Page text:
Faculty

Brent R. Martin

William R. Roush Assistant Professor of Chemistry

Ph.D., UC San Diego
Postdoctoral Fellow, The Scripps Research Institute

Research Focus: Chemical proteomics, fluorescent probes, post-translational modifications, inhibitors.

Office: 4541 Chemistry
Phone: 734.615.2867
E-mail: brentrm@umich.edu

Our group aims to explore the function and physiological role of novel enzymes and post-translational modifications involved in the development of neurological diseases and cancer. To achieve these goals, we propose to bridge chemical, analytical, and biological approaches to identify novel disease targets and develop chemical approaches for therapeutic intervention. Our expertise in cell and molecular biology, chemical probes, mass spectrometry, and imaging technologies presents a unique opportunity for broad training in chemical biology. This multidisciplinary approach will rely on technological innovation focused on unexplored biochemical pathways and their links to human disease.

Cysteine residues in proteins have pKa values close to neutral and are often in their reactive thiolate form in cells, making them nucleophilic and targets of distinct post-translational modifications. One such modification, termed protein S-palmitoylation describes the thioester linkage of palmitic acid and cysteine in proteins, and is required for membrane association and spatial regulation of diverse cellular pathways involved in cell growth and signaling. We have developed new chemistries to selectively tag and enrich native sites of protein palmitoylation for mass spectrometry analysis. Using activity-based high throughput screening, we also identified and optimized several small molecule inhibitors to selectively inhibit palmitoyl thioesterases, blocking the turnover of palmitoylation in cells and mice. With these tools, we have identified a novel interaction network regulating cell polarity. Efforts are underway to optimize these new inhibitors using rational design from co-crystal structures, as well as extend these studies to characterize new scaffolding proteins in growth signaling. Finally, we have expanded these studies to profile the interplay of palmitoylation and other oxidative modifications. This inspired our design of new small molecule affinity probes for a series of other cysteine oxidative modifications for fluorescent imaging and affinity enrichment for mass spectrometry.

Finally, a major focus of our lab is the development and application of transformative mass spectrometry methods for the in-depth annotation and quantification of proteins and post-translational modifications.  Future goals include leveraging new instrumentation and data acquisition methods to develop new algorithms and approaches for the de novo sequencing of peptides and the discovery of novel post-translational modifications

Martin Research Group

 

Awards

2014 NIH Director's New Innovator Award
2010-2014
Howard Temin Pathway to Independence Award in Cancer Research, K99/R00, National Cancer Institute
2007-2010
Ruth L. Kirschstein National Research Service Award Postdoctoral Fellowship, National Institute of Neurological Disorders and Stroke

 

Representative Publications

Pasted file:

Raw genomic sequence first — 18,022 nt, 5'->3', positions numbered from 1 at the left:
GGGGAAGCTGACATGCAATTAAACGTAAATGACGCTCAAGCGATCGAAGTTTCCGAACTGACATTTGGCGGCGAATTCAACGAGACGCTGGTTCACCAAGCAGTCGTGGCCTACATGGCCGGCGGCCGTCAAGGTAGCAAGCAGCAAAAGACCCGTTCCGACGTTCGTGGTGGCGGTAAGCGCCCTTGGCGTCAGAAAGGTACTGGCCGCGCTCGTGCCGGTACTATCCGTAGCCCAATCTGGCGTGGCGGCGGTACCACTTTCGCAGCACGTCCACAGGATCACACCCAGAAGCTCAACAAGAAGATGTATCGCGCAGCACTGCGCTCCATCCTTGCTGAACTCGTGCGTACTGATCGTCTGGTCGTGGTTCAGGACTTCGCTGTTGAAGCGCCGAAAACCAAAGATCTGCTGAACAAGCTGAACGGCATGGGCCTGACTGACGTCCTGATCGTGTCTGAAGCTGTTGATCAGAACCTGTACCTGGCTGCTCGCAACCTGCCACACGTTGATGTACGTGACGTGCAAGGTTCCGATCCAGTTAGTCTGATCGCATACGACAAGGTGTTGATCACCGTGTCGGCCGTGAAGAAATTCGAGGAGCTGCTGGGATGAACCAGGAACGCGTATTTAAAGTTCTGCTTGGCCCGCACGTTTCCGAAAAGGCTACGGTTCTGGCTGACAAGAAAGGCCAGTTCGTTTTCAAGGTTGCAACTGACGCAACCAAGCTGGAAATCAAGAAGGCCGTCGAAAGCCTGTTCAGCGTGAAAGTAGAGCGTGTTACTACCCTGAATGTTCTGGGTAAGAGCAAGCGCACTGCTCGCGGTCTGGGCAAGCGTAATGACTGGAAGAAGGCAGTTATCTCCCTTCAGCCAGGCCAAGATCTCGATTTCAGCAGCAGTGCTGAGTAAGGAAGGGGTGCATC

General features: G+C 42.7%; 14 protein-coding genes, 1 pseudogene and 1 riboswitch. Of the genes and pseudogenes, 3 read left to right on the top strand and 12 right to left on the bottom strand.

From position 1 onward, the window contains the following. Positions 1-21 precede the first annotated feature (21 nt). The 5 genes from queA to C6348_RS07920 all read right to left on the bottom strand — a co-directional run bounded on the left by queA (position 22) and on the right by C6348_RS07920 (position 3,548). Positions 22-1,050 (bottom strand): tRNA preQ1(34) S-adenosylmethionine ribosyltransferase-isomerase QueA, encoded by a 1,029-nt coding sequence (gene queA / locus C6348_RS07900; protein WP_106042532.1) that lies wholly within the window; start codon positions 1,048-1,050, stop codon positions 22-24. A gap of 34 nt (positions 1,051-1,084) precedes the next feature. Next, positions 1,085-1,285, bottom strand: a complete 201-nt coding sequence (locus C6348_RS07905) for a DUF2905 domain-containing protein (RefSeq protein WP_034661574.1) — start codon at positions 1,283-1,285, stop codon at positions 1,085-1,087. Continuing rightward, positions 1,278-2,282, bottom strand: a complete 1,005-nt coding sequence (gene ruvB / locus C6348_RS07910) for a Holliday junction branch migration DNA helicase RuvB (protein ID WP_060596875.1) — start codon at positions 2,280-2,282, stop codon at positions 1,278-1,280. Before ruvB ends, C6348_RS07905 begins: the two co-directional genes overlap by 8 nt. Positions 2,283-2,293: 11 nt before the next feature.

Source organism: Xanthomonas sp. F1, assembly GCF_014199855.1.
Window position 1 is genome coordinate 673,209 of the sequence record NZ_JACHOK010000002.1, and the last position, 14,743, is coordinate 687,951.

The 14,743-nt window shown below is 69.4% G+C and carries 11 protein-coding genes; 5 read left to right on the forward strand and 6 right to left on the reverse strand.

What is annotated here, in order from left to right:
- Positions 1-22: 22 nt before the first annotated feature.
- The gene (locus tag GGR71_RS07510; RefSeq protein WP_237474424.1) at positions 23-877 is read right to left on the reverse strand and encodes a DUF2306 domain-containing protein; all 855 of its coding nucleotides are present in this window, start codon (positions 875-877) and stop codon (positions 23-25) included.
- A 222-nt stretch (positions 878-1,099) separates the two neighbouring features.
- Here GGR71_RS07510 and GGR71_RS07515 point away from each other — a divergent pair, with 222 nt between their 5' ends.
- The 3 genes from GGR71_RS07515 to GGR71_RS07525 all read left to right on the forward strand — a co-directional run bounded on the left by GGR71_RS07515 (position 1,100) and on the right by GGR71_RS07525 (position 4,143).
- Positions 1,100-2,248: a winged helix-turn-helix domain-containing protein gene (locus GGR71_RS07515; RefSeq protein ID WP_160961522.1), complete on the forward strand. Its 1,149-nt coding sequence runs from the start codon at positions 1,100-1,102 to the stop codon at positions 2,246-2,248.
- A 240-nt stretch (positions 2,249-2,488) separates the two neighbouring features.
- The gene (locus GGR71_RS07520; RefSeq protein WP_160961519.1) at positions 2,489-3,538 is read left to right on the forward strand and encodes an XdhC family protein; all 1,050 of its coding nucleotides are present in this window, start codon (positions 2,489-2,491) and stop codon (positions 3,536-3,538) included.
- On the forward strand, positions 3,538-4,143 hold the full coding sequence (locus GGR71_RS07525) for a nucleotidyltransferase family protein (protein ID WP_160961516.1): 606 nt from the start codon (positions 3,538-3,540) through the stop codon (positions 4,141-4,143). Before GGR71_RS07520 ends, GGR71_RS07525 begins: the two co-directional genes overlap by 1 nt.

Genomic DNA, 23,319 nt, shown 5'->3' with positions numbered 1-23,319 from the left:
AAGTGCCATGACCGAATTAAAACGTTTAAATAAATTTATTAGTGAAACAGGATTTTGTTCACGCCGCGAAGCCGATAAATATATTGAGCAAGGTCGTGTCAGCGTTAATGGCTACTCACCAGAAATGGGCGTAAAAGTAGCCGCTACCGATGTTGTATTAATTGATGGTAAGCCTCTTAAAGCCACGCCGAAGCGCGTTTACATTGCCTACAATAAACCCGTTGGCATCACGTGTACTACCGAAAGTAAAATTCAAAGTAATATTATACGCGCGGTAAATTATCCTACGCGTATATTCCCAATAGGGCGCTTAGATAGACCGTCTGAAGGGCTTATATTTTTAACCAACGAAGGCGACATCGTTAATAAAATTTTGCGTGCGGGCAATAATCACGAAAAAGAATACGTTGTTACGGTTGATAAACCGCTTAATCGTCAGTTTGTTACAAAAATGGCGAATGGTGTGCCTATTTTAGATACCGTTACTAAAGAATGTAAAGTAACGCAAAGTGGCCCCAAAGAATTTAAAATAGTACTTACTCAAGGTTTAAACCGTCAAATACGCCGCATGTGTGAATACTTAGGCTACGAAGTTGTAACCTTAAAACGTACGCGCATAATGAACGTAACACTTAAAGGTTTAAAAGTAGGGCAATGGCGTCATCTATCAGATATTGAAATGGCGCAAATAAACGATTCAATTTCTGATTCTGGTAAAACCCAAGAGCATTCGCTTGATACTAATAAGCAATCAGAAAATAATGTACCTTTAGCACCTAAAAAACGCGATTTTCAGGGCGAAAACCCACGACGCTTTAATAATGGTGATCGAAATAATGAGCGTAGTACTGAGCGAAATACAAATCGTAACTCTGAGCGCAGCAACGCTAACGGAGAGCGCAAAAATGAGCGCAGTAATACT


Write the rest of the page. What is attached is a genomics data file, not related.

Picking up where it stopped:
1. Foe IT*, Child MA*, Majmudar JD*, Krishnamurthy S, Van der Linden WA, Ward GE, Martin BR^, Bogyo M^. Global analysis of palmitoylated proteins in Toxoplasma gondii. Cell Host & Microbe. 2015, 18, 501–511. (*Co-first authors, ^Corresponding authors)

  2. Xu H, Majmudar JD, Davda D, Ghanakota P, Kim KH, Carlson HA, Showalter HD, Martin BR*, Amidon GL*. Substrate-competitive activity-based profiling of ester prodrug activating enzymes. Molecular Pharmaceutics. 2015, Sep 8;12(9):3399-407 (*Corresponding authors) 

  3. Davda D, Martin BR. Acyl protein thioesterase inhibitors as probes of dynamic S-palmitoylation. Med. Chem. Commun.,5, 268-276 (2014).

  4. Davda D, El Azzouny MA, Tom CT, Hernandez JL, Majmudar JD, Kennedy RT, Martin BR. Profiling targets of the irreversible palmitoylation inhibitor 2-bromopalmitate. ACS Chemical Biology. 2013 Sep 20;8(9):1912-7.

  5. Tom CTMB and Martin BR. Fat chance! Getting a grip on a slippery modification. ACS Chemical Biology, Jan 18;8(1):46-57 (2013).

  6. Adibekian A*, Martin BR*, Chang JW, Hsu K-L, Bachovchin DA, Speers AE, Brown SJ, Spicer T, Fernandez-Vega V, Ferguson J, Rosen H, Cravatt BF. Confirming Target Engagement of Reversible Inhibitors In Vivo by Kinetically-tuned Activity-Based Probes. J. Am. Chem. Soc. 2012, Jun 27;134(25):10345-8. (*Equal Contribution).

  7. Martin BR, Wang C, Adibekian A, Tully SE, Cravatt BF. Global Profiling of Dynamic Protein Palmitoylation. Nature Methods. 2011 Nov 6;9(1):84-9.

  8. Adibekian A, Martin BR, Wang C, Hsu KL, Bachovchin DA, Niessen S, Hoover H, Cravatt BF. Click-generated triazole ureas as ultrapotent in vivo-active serine hydrolase inhibitors. Nature Chemical Biology. 2011 May 15;7(7):469-78.

  9. Martin BR, Cravatt BF. Large-scale profiling of protein palmitoylation in mammalian cells. Nature Methods. 2009 Feb;6(2):135-8.

  10. Martin BR, Deerinck TJ, Ellisman MH, Taylor SS, Tsien RY. Isoform-specific PKA dynamics revealed by dye-triggered aggregation and DAKAP1alpha-mediated localization in living cells. Chemistry & Biology. 2007 Sep;14(9):1031-42

  11. Martin BR, Giepmans BN, Adams SR, Tsien RY. Mammalian cell-based optimization of the biarsenical-binding tetracysteine motif for improved fluorescence and affinity. Nature Biotechnology. 2005 Oct;23(10):1308-14.

 

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